The iconic ramen is a must-eat-at-least-once meal for visitors to Tokyo. <i>Photo: Getty</i> The iconic ramen is a must-eat-at-least-once meal for visitors to Tokyo. <i>Photo: Getty</i>
Life Travel Chef Michael Ryan shares his tips for a first-timer in Tokyo Updated:

Chef Michael Ryan shares his tips for a first-timer in Tokyo

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Having visited Tokyo about 24 times since 1997, award-winning Beechworth chef Michael Ryan considers the city something of a muse.

He regularly takes groups of food lovers there, and has just co-written a guide to some of Tokyo’s most appealing places to eat and drink.

He shares his top tips for Tokyo travellers as the city enjoys an influx of visitors to the Rugby World Cup.

What should every traveller bring to Tokyo?

Access to Google Maps ( the address system in Tokyo is challenging), and a sense of culinary adventure (it is not reflected in the Japanese food we see in Australia, but the Japanese are masters of nose-to-tail eating).

How do you choose an area to stay?

When you first go to Tokyo, you want to stay in the really busy, energetic parts of Shinjuku and Shibuya, but now I tend to head to areas that are more quiet, a little more suburban, but still have a wonderful depth in terms of local eating and drinking options.

Tomigaya and Yoyogi Uehara are great choices. The areas around Azabujuban are fun, Koenji or Kichijoji for something a little more edgy, and Asakusa for a more traditional area, but with a bit of an upcoming vibe.

The bright lights and bustle of Shinjuku draw in first-time visitors to Tokyo. Photo: Getty

Got any favourite hotels or places to stay?

Trunk Hotel in Shibuya is a very cool, new boutique hotel. Plus, Nohga Hotel in Ueno. I have had the good fortune to stay many times at the Park Hyatt – I really love this place. The newly renovated Okura hotel looks amazing.

Your essential Tokyo experiences?

An old school kissaten (tea house), a vinyl bar, a yokocho, (a laneway or alley).

You must eat…

Sushi, ramen, yakitori and an izakaya meal at least once.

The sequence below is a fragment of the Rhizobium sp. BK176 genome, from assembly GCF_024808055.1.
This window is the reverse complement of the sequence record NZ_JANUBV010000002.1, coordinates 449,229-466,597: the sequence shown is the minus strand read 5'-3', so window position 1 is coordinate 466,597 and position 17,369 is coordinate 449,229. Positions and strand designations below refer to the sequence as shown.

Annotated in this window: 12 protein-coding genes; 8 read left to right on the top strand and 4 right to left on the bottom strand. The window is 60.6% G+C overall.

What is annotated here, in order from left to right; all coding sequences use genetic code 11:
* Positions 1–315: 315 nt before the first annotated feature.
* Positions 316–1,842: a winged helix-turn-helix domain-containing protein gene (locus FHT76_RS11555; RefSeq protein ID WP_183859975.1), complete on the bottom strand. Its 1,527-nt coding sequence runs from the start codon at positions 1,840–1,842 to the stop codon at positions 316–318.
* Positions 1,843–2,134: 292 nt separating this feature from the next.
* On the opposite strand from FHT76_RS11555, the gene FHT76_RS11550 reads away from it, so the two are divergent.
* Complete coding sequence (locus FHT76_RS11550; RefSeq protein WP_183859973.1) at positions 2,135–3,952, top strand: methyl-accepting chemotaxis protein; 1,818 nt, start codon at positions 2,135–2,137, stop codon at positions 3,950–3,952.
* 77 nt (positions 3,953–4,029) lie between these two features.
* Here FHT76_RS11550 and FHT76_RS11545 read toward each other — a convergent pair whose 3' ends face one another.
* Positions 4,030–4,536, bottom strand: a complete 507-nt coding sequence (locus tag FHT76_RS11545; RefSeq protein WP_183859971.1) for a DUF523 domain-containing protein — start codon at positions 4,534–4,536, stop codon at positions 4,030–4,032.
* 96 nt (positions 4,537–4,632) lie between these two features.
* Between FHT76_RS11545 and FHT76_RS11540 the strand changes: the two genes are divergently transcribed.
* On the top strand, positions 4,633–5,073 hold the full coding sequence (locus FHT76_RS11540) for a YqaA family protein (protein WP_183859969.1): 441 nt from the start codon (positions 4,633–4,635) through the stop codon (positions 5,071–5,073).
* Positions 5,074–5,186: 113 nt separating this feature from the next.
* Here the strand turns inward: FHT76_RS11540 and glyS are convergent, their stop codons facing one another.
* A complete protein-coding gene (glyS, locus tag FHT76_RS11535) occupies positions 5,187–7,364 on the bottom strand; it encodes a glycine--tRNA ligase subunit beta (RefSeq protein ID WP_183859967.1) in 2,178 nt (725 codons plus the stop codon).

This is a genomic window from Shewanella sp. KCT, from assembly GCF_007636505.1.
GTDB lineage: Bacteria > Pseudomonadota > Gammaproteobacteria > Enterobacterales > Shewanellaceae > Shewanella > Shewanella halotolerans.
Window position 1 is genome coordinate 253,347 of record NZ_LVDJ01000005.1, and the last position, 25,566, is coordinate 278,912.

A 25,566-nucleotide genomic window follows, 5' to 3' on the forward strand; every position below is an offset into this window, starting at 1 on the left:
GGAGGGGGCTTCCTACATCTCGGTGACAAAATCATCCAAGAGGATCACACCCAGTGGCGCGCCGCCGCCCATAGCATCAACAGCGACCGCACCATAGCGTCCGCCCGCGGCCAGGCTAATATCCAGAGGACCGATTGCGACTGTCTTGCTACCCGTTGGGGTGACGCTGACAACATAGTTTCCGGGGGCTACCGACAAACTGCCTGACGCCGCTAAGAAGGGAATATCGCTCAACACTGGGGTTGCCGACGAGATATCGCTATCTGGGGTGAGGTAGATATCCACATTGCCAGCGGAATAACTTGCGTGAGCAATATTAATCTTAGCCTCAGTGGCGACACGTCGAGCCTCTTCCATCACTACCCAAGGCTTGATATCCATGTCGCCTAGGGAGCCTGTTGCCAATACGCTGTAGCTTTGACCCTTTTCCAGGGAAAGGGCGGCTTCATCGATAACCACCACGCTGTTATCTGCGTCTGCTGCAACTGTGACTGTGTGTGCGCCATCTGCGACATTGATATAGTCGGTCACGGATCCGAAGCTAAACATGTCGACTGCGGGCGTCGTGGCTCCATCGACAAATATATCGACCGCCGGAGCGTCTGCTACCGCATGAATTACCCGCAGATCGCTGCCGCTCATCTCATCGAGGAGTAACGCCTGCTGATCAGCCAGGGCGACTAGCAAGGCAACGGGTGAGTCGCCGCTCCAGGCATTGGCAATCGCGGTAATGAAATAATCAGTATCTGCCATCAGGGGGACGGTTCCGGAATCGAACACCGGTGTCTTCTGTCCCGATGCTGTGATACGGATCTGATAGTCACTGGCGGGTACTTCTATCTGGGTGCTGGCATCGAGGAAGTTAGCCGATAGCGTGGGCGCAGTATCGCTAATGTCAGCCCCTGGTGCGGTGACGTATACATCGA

The iconic ramen is a must-eat-at-least-once meal for visitors to Tokyo. Photo: Getty

Be brave enough to try…

Shirako, or cod’s sperm. A very popular ingredient in the winter months.

Favourite non-food places to visit

Mori Art Museum, Nezu Museum, the garden at the Heian Shrine, Yoyogi Park on a Sunday.

Breakfast is tricky in Tokyo … where do you recommend?

Path is always a favourite. It’s an effortlessly cool place producing perfectly crafted dishes.

Path restaurant consistently churns out good breakfasts. Photo: Luke Burgess, Only In Tokyo

Best advice for first-timers to Tokyo

Don’t try to do too much. Stick to one part of the city – it is far too massive to cover all of it. Leave some gaps in your itinerary for the unexpected –often these are the most memorable experiences.

Five favourites in Tokyo?

tokyo food drink
The tea counter at Sakurai tea experience. Photo: Luke Burgess

Tea

Sakurai tea experience. A stylish tea shop offering a modern take on the tea ceremony, in Minato. Every time I’ve had the gyokuro (the most luxurious of all green teas), it’s blown my mind with its intensity of flavour.

Breakfast

World Breakfast Allday in Shibuya opens at 7.30am. It offers a monthly rotating breakfast plate from somewhere around the globe, as well as a standard menu offering a full English breakfast and porridge. Breakfast is served until 8pm.

tokyo food drink
Barman Hiroyasu Kayama in action at Bar Benfiddich. Photo: Luke Burgess

Bar

Bar Benfiddich, Nishi Shinjuku, is a kind of cross between the interior of a pirate ship, an apothecary and a bar from the set of a fantasy movie. There is no menu; you are asked what sort of cocktail you might be after. Try the house-made “Campari”.

Sushi

Uoriki Sushi is the cheapest way to eat quality sushi. It’s in the basement food hall of Tokyu Department Store in Shibuya. Have the chirashi don.

Dinner

For brilliant kaiseki (a seasonal, beautifully presented multi-course menu) that’s worth every yen, head to the little-known Yamamoto in Shibuya.

tokyo food drink
Chef Michael Ryan. Photo: Colin Page

Michael Ryan hosts tours through Epicurious Travel. Epicurioustravel.com.au

Only in Tokyo, 2 chefs, 24 hours, the ultimate food city, by Michael Ryan and Luke Burgess, published by Hardie Grant, is available now for $39.99.

Ryan’s restaurant is The Provenance, Beechworth.

The 2019 Rugby World Cup runs in Tokyo until November 2.